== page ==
How To Get A Peek at Dataframe in R?

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Get a peek at Dataframe

Get a peek at Dataframe with glimpse, head and view in R

Getting a quick look at the dataframe to understand the variables we have or data types is an important aspect of data analysis. If you are used to working with excel, your first impulse is to open the data in excel. However, getting a look at the data programmatically in R has many advantages including the safety of not changing data file by mistake.

In this post, we will see three ways to get a peek at the data in a dataframe in R. We will first use tidyverse’s glimpse() function to get a glimpse of a dataframe, then see how to get look at the top or bottom few rows of the data frame and finally see how to get a look at the data with view() function in R.

Let us first load tidyverse suite of R packages.

library("tidyverse")

We will use the fantastic Penguins dataset to illustrate the three ways to see data in a dataframe. Let us load the data from cmdlinetips.com’ github page.

path2data <- "https://raw.githubusercontent.com/cmdlinetips/data/master/palmer_penguins.csv"
penguins<- readr::read_csv(path2data)
## Parsed with column specification:
## cols(
##   species = col_character(),
##   island = col_character(),
##   bill_length_mm = col_double(),
##   bill_depth_mm = col_double(),
##   flipper_length_mm = col_double(),
##   body_mass_g = col_double(),
##   sex = col_character()
## )

We will three different ways to get a quick look at a data frame in R.

1. glimpse(): Get a glimpse of the data and datatype

glimpse() function in tidyverse is from tibble package and is great to view the columns/variables in a dataframe, It also shows data type and some of the data in the dataframe in each row.

glimpse(penguins)

Here is the output of glimpse() function. It starts off with the number of rows and columns and each column in separate rows.

## Rows: 344
## Columns: 7
## $ species           <chr> "Adelie", "Adelie", "Adelie", "Adelie", "Adelie", "…
## $ island            <chr> "Torgersen", "Torgersen", "Torgersen", "Torgersen",…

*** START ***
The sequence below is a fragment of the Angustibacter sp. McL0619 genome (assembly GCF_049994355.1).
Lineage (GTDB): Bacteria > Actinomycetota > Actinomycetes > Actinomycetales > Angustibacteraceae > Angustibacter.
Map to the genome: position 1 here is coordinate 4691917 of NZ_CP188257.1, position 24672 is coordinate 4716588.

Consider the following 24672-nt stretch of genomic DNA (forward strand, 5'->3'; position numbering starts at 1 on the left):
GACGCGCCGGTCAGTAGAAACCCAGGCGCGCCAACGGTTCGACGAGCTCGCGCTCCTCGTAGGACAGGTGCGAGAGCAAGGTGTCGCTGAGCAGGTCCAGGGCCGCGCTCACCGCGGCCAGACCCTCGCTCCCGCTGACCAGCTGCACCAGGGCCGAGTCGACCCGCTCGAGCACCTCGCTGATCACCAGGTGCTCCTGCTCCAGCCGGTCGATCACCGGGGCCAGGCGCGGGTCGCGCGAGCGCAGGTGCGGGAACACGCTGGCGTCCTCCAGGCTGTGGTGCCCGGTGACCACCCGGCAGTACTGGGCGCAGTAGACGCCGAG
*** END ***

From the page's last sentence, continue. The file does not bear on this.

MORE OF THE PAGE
## $ bill_length_mm    <dbl> 39.1, 39.5, 40.3, NA, 36.7, 39.3, 38.9, 39.2, 34.1,…
## $ bill_depth_mm     <dbl> 18.7, 17.4, 18.0, NA, 19.3, 20.6, 17.8, 19.6, 18.1,…
## $ flipper_length_mm <dbl> 181, 186, 195, NA, 193, 190, 181, 195, 193, 190, 18…
## $ body_mass_g       <dbl> 3750, 3800, 3250, NA, 3450, 3650, 3625, 4675, 3475,…
## $ sex               <chr> "male", "female", "female", NA, "female", "male", "…

2. head(): to see the first n elements of data frame

head() function lets you get a look at top n rows of a dataframe. By default it shows the first 6 rows in a dataframe.

head(penguins)

## # A tibble: 6 x 7
##   species island bill_length_mm bill_depth_mm flipper_length_… body_mass_g sex  
##   <chr>   <chr>           <dbl>         <dbl>            <dbl>       <dbl> <chr>
## 1 Adelie  Torge…           39.1          18.7              181        3750 male 
## 2 Adelie  Torge…           39.5          17.4              186        3800 fema…
## 3 Adelie  Torge…           40.3          18                195        3250 fema…
## 4 Adelie  Torge…           NA            NA                 NA          NA <NA> 
## 5 Adelie  Torge…           36.7          19.3              193        3450 fema…
## 6 Adelie  Torge…           39.3          20.6              190        3650 male

We can specify the number of rows we want to see in a dataframe with the argument “n”. In the example below, we use n=3 to look at the first three rows of a data frame.


head(penguins, n=3)
## # A tibble: 3 x 7
##   species island bill_length_mm bill_depth_mm flipper_length_… body_mass_g sex  
##   <chr>   <chr>           <dbl>         <dbl>            <dbl>       <dbl> <chr>
## 1 Adelie  Torge…           39.1          18.7              181        3750 male 
## 2 Adelie  Torge…           39.5          17.4              186        3800 fema…
## 3 Adelie  Torge…           40.3          18                195        3250 fema…

2. tail(): See the last n elements of data frame

The function tail() is counterpart to head(). tail() lets you to take a look at the bottom n rows of a dataframe. We can adjust the number of rows with the argument “n” as with head() function.

tail(penguins)
## # A tibble: 6 x 7
##   species island bill_length_mm bill_depth_mm flipper_length_… body_mass_g sex  
##   <chr>   <chr>           <dbl>         <dbl>            <dbl>       <dbl> <chr>
## 1 Chinst… Dream            45.7          17                195        3650 fema…
## 2 Chinst… Dream            55.8          19.8              207        4000 male 
## 3 Chinst… Dream            43.5          18.1              202        3400 fema…
## 4 Chinst… Dream            49.6          18.2              193        3775 male 
## 5 Chinst… Dream            50.8          19                210        4100 male 
## 6 Chinst… Dream            50.2          18.7              198        3775 fema…

3. view(): View the data as table in RStudio

The third way to get a look at the data in dataframe is to use view() function. In RStudio, view() function opens the dataframe in a separate window in the source panel.

view(penguins)

It displays the data in a nice tabular form with ability to sort columns. It is kind of looking at the data in a excel file but with read only mode.

 View(): View Data in RStudio

View(): View Data in RStudio

This post is part of the series of posts covering tidyverse tips, tricks, and tutorials to learn data analysis, data munging skills in R with tidyverse suite of R packages. Check here for more tidyverse 101 posts.

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